MACHAKOS GRAFT: Having heard Machakos Governor Alfred Mutua pronounce himself on the need to fight corruption in the county and nationally, Mwenda Karichu hopes this will get him mad enough to give it the attention it requires. Says he: “I’ve been a great admirer of Governor Mutua and his Maendeleo Chap Chap party’s ideas. However, he has failed to stop corruption at the Mavoko offices. It has taken many months to get my drawings approved for a simple home in Syokimau.” Mwenda claims he has been asked to cough up Sh150,000. “It seems everyone knows that you have to pay up or just forget your dream project. Governor Mutua, please help!” For the details, his contact is [email protected]
E-PASSPORTS: There is nothing as frustrating as applying for e-Passports for minors in the diaspora, as Frankline M. Onchiri has recently found out. Says he: “It should not be this hard. But when one creates an account at www.ecitizen.go.ke, only the application form for adults (18 and above) is available. There is no form for minors (below 18). We have emailed [email protected] and/or called +254 780 206 206 without success. Calls don’t go through. Emails to Kenya Immigration ([email protected]), [email protected], [email protected] are rarely responded to. Travelling to the Kenyan Embassy in Washington, DC is too expensive for those of us that live in the different states.” His contact is [email protected]
BAN BOXING: The violent sport of boxing should be banned, urges Joseph Mburu Kamau, worried at the bad injuries that many suffer in the ring. The Sports ministry, he adds, should carry out a survey in Nairobi’s Dandora, Kariobangi, Ziwani and Majengo areas to assess the impact of boxing on the participants. “Many retired boxers are in a pathetic condition. Some can’t even utter a simple sentence without the help of an interpreter, who tells you, ‘Don't worry he was a boxer, anyway’. The other day, I watched two girls boxing, with spectators shouting that they aim each other’s head for maximum points. Show me any former boxer in good health,” challenges Joseph, whose contact is [email protected]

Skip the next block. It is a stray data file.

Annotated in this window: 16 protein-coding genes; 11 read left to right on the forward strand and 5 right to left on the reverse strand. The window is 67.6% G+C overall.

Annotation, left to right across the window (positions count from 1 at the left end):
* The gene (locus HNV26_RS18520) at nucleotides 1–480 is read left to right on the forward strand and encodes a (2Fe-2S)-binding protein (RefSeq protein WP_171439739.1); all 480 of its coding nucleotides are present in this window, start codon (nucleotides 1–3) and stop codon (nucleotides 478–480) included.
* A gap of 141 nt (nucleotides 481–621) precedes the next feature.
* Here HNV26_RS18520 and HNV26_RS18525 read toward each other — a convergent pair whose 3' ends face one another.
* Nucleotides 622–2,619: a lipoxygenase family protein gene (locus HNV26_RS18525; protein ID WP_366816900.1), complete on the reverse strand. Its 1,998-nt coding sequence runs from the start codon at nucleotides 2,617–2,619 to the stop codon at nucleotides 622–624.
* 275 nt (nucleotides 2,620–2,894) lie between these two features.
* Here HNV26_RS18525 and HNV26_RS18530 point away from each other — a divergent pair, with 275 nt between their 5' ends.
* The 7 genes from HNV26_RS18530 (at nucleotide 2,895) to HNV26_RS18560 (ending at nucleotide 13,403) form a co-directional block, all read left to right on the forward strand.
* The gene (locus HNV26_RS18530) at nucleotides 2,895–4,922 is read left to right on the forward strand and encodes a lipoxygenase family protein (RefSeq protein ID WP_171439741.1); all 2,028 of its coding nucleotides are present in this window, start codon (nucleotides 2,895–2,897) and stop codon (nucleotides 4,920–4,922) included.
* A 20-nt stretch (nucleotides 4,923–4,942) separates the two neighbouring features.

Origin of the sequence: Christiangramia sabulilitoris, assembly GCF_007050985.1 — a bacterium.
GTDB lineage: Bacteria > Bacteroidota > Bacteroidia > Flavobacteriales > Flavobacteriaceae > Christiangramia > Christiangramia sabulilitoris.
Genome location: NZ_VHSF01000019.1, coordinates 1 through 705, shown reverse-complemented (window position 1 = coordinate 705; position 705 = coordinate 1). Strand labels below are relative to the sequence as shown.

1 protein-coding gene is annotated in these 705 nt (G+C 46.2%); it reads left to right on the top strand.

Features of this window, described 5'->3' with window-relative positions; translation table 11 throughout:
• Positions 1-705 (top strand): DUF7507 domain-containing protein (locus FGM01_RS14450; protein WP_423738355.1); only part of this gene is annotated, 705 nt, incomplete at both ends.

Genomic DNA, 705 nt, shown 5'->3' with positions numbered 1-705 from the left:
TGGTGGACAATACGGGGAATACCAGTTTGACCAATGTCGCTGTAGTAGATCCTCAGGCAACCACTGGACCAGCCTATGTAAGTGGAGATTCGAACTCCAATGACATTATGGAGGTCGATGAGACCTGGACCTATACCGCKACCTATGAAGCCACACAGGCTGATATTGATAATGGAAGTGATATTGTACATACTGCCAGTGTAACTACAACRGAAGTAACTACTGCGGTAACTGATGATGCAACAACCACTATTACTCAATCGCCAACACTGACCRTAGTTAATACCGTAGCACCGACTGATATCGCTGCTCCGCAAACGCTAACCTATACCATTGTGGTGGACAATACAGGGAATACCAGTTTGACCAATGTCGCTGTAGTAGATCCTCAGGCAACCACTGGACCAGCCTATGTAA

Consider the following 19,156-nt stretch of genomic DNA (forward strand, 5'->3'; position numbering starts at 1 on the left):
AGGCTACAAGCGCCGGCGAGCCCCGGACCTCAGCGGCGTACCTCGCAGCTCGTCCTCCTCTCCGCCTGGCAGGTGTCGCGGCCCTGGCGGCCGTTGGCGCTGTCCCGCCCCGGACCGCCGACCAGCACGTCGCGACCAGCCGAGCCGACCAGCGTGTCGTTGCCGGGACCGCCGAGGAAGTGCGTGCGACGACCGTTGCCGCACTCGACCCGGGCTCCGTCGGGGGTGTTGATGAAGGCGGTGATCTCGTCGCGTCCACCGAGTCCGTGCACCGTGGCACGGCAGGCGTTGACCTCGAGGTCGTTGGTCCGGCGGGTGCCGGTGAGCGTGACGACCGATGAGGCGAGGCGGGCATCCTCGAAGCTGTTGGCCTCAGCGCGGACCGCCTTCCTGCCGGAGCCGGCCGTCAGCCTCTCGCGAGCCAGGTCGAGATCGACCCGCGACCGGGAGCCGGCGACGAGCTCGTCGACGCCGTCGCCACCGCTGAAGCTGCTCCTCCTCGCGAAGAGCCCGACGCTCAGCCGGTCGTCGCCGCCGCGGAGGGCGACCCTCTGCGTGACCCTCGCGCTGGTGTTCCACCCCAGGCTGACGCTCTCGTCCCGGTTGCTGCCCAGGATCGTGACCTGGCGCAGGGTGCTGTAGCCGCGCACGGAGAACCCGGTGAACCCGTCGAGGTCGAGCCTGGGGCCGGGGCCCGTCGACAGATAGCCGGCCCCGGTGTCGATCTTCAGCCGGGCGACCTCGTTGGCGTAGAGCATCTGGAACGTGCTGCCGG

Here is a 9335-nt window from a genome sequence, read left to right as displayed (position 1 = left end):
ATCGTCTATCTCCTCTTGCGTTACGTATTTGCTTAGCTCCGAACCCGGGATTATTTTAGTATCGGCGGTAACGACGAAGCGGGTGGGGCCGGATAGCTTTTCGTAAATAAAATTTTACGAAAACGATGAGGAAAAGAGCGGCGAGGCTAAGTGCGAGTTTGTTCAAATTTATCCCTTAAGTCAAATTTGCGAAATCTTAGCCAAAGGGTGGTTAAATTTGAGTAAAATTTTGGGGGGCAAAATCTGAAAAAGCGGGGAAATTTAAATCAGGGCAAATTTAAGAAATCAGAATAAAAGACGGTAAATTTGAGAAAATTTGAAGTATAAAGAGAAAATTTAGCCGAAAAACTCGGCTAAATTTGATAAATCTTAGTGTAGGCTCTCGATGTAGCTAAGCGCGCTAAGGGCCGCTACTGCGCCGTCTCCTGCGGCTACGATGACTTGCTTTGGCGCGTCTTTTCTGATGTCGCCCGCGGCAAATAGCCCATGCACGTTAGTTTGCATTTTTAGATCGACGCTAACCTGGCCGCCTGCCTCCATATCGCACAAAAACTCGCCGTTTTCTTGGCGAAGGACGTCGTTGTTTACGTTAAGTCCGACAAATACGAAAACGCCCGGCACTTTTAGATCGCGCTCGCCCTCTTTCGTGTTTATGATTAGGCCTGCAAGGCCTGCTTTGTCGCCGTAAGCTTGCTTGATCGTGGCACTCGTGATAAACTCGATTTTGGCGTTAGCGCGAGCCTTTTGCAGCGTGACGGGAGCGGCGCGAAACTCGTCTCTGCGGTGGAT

CREMATION: The sudden interest in cremation among the Kenyan elite is perplexing, remarks university don X.N. Iraki. He poses: “Does it mean religion and traditions have lost their influence? If other Kenyans follow, cremation will be the last nail in our long and complicated traditional burials.” Economists, he adds, could also argue cremation will save valuable land for the next generation and reduce legal disputes, as why argue over a ‘non-existent person’. He concludes: “The simplicity of cremation means death has finally lost its sting. This is a revolution in the Kenyan mind. What is the next big thing for the elite?” His contact is [email protected]
Have a flexible day, won’t you!